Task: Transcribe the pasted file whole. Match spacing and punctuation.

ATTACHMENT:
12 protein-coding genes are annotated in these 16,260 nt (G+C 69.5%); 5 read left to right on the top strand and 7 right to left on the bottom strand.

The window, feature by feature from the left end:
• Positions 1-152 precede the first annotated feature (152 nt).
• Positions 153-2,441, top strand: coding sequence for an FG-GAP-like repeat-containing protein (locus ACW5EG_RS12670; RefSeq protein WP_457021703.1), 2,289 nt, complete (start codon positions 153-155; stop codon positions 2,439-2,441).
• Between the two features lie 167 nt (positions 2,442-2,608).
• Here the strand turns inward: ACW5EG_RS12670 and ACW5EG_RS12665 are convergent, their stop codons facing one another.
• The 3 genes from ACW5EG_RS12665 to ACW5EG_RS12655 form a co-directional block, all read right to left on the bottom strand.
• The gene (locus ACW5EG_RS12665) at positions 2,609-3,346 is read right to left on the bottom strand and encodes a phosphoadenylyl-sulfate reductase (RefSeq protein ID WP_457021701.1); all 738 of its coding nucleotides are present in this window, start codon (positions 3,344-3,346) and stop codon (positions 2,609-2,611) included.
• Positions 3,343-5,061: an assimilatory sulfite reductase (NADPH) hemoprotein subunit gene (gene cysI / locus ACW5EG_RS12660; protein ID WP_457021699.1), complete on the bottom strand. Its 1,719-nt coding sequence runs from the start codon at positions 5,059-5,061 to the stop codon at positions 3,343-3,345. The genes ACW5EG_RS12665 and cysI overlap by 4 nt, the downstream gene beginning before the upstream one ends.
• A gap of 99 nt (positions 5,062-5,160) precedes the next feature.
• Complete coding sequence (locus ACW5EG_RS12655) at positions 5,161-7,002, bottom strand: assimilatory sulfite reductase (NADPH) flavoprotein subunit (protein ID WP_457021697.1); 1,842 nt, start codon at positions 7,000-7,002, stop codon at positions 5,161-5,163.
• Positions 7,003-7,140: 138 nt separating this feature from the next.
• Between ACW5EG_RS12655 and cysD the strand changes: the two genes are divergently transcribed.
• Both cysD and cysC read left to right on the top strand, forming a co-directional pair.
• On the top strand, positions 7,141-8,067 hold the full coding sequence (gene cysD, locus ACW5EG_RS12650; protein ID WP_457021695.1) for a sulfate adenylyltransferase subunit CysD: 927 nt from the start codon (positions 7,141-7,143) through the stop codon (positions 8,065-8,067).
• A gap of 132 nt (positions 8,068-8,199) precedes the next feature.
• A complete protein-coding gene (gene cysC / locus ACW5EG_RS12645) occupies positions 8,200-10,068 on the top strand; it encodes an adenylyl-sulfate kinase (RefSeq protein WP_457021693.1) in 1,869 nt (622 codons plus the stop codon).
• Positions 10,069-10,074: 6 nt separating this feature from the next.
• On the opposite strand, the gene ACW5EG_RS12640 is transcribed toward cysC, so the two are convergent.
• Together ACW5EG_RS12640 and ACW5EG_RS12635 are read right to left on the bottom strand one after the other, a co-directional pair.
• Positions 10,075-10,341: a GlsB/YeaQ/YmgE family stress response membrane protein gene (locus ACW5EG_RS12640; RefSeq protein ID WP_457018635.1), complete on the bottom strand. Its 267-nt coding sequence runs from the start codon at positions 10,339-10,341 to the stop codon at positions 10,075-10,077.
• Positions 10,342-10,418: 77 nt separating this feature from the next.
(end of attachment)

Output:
12 protein-coding genes are annotated in these 16,260 nt (G+C 69.5%); 5 read left to right on the top strand and 7 right to left on the bottom strand.

The window, feature by feature from the left end:
• Positions 1-152 precede the first annotated feature (152 nt).
• Positions 153-2,441, top strand: coding sequence for an FG-GAP-like repeat-containing protein (locus ACW5EG_RS12670; RefSeq protein WP_457021703.1), 2,289 nt, complete (start codon positions 153-155; stop codon positions 2,439-2,441).
• Between the two features lie 167 nt (positions 2,442-2,608).
• Here the strand turns inward: ACW5EG_RS12670 and ACW5EG_RS12665 are convergent, their stop codons facing one another.
• The 3 genes from ACW5EG_RS12665 to ACW5EG_RS12655 form a co-directional block, all read right to left on the bottom strand.
• The gene (locus ACW5EG_RS12665) at positions 2,609-3,346 is read right to left on the bottom strand and encodes a phosphoadenylyl-sulfate reductase (RefSeq protein ID WP_457021701.1); all 738 of its coding nucleotides are present in this window, start codon (positions 3,344-3,346) and stop codon (positions 2,609-2,611) included.
• Positions 3,343-5,061: an assimilatory sulfite reductase (NADPH) hemoprotein subunit gene (gene cysI / locus ACW5EG_RS12660; protein ID WP_457021699.1), complete on the bottom strand. Its 1,719-nt coding sequence runs from the start codon at positions 5,059-5,061 to the stop codon at positions 3,343-3,345. The genes ACW5EG_RS12665 and cysI overlap by 4 nt, the downstream gene beginning before the upstream one ends.
• A gap of 99 nt (positions 5,062-5,160) precedes the next feature.
• Complete coding sequence (locus ACW5EG_RS12655) at positions 5,161-7,002, bottom strand: assimilatory sulfite reductase (NADPH) flavoprotein subunit (protein ID WP_457021697.1); 1,842 nt, start codon at positions 7,000-7,002, stop codon at positions 5,161-5,163.
• Positions 7,003-7,140: 138 nt separating this feature from the next.
• Between ACW5EG_RS12655 and cysD the strand changes: the two genes are divergently transcribed.
• Both cysD and cysC read left to right on the top strand, forming a co-directional pair.
• On the top strand, positions 7,141-8,067 hold the full coding sequence (gene cysD, locus ACW5EG_RS12650; protein ID WP_457021695.1) for a sulfate adenylyltransferase subunit CysD: 927 nt from the start codon (positions 7,141-7,143) through the stop codon (positions 8,065-8,067).
• A gap of 132 nt (positions 8,068-8,199) precedes the next feature.
• A complete protein-coding gene (gene cysC / locus ACW5EG_RS12645) occupies positions 8,200-10,068 on the top strand; it encodes an adenylyl-sulfate kinase (RefSeq protein WP_457021693.1) in 1,869 nt (622 codons plus the stop codon).
• Positions 10,069-10,074: 6 nt separating this feature from the next.
• On the opposite strand, the gene ACW5EG_RS12640 is transcribed toward cysC, so the two are convergent.
• Together ACW5EG_RS12640 and ACW5EG_RS12635 are read right to left on the bottom strand one after the other, a co-directional pair.
• Positions 10,075-10,341: a GlsB/YeaQ/YmgE family stress response membrane protein gene (locus ACW5EG_RS12640; RefSeq protein ID WP_457018635.1), complete on the bottom strand. Its 267-nt coding sequence runs from the start codon at positions 10,339-10,341 to the stop codon at positions 10,075-10,077.
• Positions 10,342-10,418: 77 nt separating this feature from the next.